A fascinating neighborhood in the midst of change, with Polish heritage, hipster influx, and new development surging.
Greenpoint offers variety, including a handsome historic district, thriving shopping districts (one still with significant Polish presence), and the spillover from Williamsburg that has meant gentrification. (I have led versions of this tour that focus especially on Greenpoint's Polish history.)
There are some great views of Manhattan (amid desolation), and some seriously interesting juxtapositions, like a former public bathhouse flanked by new condo development (and being converted itself).
The tour addresses Greenpoint's rich industrial history and the aftermath that left buildings like some pioneering worker housing (and also some toxicity).
We'll encounter manufacturing plants converted into studios for arts and craftsmen, Brooklyn's most elegantly situated church, a park with a monument to the Civil War ship (Monitor) built in the neighborhood, and a square named for Pope John Paul II.
Our route includes a park with stunning views of Manhattan and another that looks like a London square. We'll see some gorgeous blocks and some drab ones--and plans for massive new development. We'll learn about the civic energy that revived Greenpoint, and the rezoning that put development on hyperdrive.
We should pass the new home of Kickstarter, a major Internet company, and see the bars and restaurants that have emerged to serve new residents and workers with disposable income. (Yes, we may see some locations portrayed in the HBO show Girls, but this is not a Girls tour.)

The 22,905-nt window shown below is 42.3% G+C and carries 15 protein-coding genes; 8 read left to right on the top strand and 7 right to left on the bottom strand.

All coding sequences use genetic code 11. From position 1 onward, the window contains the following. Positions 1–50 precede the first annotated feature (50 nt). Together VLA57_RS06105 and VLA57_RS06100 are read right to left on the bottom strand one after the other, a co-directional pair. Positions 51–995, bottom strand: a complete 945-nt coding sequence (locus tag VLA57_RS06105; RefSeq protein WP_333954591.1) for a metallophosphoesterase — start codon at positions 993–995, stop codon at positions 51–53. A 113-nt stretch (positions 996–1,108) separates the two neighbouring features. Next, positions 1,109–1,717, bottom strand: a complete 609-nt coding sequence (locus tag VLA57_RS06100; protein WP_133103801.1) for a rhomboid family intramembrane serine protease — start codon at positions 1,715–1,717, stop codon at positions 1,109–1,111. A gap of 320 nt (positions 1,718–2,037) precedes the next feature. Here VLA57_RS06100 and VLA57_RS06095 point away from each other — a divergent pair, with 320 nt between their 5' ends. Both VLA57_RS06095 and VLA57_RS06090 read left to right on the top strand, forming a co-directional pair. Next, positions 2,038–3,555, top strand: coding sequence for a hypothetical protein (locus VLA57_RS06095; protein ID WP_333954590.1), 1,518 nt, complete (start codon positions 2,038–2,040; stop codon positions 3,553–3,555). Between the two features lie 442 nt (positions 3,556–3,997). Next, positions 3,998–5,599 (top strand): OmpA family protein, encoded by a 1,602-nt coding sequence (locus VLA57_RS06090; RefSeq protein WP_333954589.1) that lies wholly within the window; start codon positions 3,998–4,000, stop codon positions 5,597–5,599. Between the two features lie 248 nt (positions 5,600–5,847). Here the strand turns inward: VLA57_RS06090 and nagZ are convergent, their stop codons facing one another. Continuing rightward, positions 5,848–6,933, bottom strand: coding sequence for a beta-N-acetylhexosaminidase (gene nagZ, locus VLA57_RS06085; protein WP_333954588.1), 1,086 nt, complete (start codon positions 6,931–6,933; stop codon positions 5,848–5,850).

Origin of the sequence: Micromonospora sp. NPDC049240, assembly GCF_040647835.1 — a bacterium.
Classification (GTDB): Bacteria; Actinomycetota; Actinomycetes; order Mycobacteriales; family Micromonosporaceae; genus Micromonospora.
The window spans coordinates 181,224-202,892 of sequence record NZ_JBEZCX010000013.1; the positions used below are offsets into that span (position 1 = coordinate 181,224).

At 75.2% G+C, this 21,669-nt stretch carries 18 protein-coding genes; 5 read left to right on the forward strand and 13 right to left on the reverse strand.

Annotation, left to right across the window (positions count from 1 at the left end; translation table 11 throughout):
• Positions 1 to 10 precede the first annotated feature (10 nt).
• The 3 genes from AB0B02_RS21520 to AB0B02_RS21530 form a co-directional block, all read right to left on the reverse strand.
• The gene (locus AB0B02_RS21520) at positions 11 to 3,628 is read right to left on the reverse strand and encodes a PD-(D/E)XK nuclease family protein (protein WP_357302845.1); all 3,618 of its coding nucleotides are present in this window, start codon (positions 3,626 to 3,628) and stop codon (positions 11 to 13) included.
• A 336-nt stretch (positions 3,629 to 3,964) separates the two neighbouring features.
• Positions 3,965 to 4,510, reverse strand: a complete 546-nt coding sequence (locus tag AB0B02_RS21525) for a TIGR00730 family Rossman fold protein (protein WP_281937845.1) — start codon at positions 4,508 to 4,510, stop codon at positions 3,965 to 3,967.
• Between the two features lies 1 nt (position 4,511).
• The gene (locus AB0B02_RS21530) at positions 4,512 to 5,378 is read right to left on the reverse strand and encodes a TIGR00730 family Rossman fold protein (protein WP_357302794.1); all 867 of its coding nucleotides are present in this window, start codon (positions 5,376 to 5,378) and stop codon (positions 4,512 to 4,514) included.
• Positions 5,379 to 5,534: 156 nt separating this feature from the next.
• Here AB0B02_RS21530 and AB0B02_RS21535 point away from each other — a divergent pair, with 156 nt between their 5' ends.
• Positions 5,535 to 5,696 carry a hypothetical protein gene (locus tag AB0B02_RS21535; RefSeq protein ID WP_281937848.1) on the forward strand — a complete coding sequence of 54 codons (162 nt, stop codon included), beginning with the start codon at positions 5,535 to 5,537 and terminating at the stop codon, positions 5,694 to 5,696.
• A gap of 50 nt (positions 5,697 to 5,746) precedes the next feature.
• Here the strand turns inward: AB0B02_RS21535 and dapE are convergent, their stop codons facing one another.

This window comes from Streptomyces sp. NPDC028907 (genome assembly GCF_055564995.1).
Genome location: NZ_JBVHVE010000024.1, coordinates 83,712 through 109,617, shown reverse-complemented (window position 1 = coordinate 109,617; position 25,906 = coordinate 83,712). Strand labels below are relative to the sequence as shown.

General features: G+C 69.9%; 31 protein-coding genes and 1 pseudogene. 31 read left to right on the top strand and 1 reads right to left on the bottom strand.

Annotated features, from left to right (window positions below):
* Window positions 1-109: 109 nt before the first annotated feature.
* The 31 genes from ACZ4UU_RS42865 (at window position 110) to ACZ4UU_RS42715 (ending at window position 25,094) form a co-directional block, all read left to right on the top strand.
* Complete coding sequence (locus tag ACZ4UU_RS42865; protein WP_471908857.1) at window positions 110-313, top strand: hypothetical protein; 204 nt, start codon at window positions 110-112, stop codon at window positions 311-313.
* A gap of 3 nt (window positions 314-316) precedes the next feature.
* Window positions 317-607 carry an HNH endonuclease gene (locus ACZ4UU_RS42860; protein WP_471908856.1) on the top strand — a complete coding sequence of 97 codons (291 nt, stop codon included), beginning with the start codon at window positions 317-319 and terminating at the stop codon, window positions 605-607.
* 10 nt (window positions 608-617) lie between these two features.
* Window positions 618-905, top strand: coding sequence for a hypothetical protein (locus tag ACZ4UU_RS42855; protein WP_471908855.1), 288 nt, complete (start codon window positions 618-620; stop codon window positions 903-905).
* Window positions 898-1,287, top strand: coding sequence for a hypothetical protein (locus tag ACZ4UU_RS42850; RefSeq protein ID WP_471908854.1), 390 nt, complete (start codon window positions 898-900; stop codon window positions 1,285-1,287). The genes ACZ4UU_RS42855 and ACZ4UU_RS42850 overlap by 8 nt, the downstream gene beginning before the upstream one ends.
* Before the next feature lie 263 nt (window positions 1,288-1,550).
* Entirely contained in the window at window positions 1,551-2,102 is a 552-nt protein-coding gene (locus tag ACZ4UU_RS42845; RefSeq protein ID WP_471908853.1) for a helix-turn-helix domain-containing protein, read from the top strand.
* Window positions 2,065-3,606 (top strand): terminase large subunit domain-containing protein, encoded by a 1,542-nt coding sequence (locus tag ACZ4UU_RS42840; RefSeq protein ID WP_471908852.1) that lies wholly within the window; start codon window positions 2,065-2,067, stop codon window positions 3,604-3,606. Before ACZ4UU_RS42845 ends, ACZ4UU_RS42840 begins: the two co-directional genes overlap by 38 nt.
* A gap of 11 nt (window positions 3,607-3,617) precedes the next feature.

We cover a lot of ground in this tour, but there are many places to refuel. Greenpoint connects by foot (or subway/bus) to both Williamsburg and Long Island City, so they make good add-ons for this tour--if you have the energy!
Yes, there are good food options, during or before/after the tour.
Distance from Midtown Manhattan: 25-35 minutes
Basic tour length: 2.5 hours (see fees)
Starting place: Typically near G train/Greenpoint Avenue, can also take NYC Ferry; the G train is accessible from Long Island City (7/E/M) or Williamsburg (L), but please note that the L is very infrequent on weekends
Ending place: Typically near G train/Nassau Avenue
Highlights: History, architecture, industrial heritage, neighborhood feel
Option before/after tour: Numerous places for a snack/meal
Option during tour: Bakeries, donut shops, ice cream
Potential tour extensions with me: Williamsburg, Long Island City, East Williamsburg/Bushwick